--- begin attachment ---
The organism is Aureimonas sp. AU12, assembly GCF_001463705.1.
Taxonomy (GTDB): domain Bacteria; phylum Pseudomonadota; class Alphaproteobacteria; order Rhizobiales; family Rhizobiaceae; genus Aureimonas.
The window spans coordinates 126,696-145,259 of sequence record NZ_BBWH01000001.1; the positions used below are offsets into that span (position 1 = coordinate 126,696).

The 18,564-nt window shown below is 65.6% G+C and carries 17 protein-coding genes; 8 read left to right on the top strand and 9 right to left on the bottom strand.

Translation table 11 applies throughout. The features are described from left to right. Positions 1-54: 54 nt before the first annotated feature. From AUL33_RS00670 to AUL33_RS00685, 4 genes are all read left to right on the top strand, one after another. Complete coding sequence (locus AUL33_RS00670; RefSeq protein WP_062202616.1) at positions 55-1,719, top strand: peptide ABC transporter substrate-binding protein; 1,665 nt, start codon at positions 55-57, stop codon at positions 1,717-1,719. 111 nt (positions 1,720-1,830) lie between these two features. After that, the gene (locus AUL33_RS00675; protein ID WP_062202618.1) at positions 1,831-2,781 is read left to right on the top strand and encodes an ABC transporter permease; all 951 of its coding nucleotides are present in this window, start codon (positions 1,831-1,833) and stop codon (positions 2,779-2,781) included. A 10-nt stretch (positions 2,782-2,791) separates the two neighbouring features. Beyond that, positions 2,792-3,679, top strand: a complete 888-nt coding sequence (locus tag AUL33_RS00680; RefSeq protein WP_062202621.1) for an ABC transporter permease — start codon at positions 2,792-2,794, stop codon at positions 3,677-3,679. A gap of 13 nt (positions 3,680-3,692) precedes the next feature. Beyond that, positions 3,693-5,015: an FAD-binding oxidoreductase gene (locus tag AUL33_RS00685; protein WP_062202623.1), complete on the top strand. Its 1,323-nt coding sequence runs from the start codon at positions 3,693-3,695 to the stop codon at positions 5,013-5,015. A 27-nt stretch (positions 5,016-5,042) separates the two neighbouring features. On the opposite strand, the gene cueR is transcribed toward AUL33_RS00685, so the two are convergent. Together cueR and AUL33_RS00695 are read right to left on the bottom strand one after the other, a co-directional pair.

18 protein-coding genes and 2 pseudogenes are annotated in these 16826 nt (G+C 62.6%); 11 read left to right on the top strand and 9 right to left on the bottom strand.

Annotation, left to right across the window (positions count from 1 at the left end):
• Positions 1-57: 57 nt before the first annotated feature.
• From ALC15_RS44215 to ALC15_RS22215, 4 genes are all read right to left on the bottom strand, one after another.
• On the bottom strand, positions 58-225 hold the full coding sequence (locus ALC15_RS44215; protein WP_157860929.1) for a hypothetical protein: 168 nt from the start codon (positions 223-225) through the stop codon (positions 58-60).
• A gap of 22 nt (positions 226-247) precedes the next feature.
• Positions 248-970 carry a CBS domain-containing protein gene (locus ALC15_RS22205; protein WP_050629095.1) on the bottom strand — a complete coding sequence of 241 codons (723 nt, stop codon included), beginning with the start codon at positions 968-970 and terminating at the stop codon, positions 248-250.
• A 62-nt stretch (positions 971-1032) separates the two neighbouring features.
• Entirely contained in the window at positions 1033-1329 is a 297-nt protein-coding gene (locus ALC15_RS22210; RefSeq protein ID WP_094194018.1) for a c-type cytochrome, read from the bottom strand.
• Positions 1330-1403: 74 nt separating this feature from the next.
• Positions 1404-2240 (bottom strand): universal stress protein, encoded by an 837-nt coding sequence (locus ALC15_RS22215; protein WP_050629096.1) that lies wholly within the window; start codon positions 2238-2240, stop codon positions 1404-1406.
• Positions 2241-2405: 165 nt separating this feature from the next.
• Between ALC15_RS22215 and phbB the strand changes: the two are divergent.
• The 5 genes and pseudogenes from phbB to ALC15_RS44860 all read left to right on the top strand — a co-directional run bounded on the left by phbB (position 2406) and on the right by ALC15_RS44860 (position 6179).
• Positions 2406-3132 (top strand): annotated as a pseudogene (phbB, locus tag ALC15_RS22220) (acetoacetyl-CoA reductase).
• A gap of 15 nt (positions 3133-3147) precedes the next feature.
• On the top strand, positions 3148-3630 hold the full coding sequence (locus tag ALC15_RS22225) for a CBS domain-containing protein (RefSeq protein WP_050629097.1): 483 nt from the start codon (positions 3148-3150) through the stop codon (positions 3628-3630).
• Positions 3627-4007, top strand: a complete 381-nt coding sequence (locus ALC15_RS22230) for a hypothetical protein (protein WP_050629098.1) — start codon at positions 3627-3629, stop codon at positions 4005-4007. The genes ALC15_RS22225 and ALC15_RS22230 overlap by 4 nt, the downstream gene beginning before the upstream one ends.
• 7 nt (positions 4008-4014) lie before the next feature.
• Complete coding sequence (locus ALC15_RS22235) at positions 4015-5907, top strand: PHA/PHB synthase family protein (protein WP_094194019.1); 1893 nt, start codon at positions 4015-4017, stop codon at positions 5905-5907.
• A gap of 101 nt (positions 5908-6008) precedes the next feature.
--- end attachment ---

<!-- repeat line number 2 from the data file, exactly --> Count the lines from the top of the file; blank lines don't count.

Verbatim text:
Taxonomy (GTDB): domain Bacteria; phylum Pseudomonadota; class Alphaproteobacteria; order Rhizobiales; family Rhizobiaceae; genus Aureimonas.